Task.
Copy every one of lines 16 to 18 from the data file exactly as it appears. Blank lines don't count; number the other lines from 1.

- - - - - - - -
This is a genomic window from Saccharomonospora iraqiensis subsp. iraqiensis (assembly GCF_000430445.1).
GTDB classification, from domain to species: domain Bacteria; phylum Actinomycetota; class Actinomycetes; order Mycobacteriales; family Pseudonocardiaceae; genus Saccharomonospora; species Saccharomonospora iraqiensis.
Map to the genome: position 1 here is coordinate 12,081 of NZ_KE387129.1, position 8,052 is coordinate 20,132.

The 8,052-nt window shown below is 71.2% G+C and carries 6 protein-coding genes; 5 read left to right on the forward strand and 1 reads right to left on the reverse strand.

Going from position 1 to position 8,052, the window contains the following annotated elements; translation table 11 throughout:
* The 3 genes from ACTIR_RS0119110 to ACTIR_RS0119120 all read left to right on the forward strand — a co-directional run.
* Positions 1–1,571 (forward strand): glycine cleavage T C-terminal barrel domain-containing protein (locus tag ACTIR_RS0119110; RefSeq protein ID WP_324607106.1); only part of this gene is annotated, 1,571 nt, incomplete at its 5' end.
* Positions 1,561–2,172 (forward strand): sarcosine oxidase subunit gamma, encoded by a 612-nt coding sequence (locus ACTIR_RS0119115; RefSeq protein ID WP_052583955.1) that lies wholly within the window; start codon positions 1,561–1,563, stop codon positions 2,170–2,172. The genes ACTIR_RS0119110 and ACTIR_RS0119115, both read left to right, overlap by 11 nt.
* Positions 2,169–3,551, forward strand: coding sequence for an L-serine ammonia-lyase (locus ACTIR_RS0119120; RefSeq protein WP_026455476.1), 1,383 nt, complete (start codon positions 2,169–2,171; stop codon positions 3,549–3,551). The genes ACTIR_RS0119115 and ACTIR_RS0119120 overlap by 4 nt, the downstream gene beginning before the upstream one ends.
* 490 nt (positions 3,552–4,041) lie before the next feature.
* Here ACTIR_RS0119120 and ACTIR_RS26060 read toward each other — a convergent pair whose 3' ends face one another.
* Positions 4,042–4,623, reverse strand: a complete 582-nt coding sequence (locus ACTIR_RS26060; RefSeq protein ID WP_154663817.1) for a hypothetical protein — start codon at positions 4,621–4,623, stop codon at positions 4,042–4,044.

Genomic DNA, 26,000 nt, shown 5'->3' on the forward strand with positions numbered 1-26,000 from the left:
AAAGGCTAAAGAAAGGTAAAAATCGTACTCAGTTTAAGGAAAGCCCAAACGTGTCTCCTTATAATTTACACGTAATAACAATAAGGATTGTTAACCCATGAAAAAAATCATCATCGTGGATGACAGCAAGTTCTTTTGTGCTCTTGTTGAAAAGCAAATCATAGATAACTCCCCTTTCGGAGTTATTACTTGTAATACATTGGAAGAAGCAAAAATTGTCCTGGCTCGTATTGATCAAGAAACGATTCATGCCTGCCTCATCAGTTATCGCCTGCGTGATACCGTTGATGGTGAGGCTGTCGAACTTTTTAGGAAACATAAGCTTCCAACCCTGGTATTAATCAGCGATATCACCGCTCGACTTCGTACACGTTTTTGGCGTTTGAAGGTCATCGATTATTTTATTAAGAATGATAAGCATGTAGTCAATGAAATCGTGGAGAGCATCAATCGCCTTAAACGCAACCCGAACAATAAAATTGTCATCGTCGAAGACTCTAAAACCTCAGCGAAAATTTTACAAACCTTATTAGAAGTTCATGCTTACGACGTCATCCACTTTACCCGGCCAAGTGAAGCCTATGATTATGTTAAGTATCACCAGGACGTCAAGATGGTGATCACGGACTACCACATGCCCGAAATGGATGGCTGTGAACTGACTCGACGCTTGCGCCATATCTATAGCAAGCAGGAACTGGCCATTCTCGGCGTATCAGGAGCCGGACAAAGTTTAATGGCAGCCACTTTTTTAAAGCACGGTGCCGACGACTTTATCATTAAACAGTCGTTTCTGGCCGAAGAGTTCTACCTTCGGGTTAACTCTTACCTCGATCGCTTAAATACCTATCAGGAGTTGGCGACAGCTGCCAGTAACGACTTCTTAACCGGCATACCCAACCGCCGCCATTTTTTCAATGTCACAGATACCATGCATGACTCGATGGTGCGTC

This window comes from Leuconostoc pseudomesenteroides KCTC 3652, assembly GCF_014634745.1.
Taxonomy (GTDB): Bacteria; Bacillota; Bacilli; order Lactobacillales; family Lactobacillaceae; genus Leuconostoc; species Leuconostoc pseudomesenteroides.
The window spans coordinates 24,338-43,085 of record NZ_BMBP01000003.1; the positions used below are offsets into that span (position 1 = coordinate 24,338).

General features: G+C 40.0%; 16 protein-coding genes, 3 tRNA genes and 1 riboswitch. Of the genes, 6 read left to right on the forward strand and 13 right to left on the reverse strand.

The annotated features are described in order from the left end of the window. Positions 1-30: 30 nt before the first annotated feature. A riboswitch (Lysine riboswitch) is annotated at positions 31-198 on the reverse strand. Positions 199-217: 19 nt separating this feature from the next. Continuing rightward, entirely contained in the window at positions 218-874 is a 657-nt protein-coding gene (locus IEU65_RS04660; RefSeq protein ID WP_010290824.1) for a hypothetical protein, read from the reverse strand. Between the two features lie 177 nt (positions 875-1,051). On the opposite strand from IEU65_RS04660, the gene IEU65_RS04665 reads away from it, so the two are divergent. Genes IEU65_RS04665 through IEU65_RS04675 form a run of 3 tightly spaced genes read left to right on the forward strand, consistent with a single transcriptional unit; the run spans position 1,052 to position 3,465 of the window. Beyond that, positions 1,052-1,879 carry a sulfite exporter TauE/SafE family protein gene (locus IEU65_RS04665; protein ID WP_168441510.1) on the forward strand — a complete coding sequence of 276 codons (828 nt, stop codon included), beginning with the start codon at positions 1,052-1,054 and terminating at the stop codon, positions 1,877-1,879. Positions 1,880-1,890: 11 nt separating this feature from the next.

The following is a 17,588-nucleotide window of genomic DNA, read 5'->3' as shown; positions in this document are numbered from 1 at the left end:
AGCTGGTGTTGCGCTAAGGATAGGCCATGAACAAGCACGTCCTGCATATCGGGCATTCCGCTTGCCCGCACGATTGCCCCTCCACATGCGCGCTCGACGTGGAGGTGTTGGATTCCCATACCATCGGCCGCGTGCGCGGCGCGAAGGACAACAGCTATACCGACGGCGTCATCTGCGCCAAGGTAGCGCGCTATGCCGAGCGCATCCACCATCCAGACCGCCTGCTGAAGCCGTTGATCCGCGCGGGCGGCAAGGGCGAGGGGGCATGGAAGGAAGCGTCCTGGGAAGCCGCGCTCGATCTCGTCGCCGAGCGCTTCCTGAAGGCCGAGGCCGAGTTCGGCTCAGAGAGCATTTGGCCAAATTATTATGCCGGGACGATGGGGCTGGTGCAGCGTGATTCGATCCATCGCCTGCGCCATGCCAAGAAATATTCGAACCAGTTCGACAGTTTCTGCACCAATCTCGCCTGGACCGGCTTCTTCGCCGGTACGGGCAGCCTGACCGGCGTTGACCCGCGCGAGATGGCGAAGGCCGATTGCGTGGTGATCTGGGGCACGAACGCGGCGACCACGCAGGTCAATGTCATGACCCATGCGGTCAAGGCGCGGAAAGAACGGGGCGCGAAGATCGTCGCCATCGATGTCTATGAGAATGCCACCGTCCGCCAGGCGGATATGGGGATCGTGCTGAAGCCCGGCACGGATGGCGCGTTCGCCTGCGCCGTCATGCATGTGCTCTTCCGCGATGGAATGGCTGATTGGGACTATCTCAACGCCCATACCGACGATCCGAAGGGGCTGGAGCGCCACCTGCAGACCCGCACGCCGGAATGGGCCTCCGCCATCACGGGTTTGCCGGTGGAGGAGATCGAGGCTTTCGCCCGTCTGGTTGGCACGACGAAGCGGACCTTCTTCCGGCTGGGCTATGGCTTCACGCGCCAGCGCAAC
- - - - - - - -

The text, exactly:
Taxonomy (GTDB): Bacteria; Bacillota; Bacilli; order Lactobacillales; family Lactobacillaceae; genus Leuconostoc; species Leuconostoc pseudomesenteroides.
The window spans coordinates 24,338-43,085 of record NZ_BMBP01000003.1; the positions used below are offsets into that span (position 1 = coordinate 24,338).

General features: G+C 40.0%; 16 protein-coding genes, 3 tRNA genes and 1 riboswitch. Of the genes, 6 read left to right on the forward strand and 13 right to left on the reverse strand.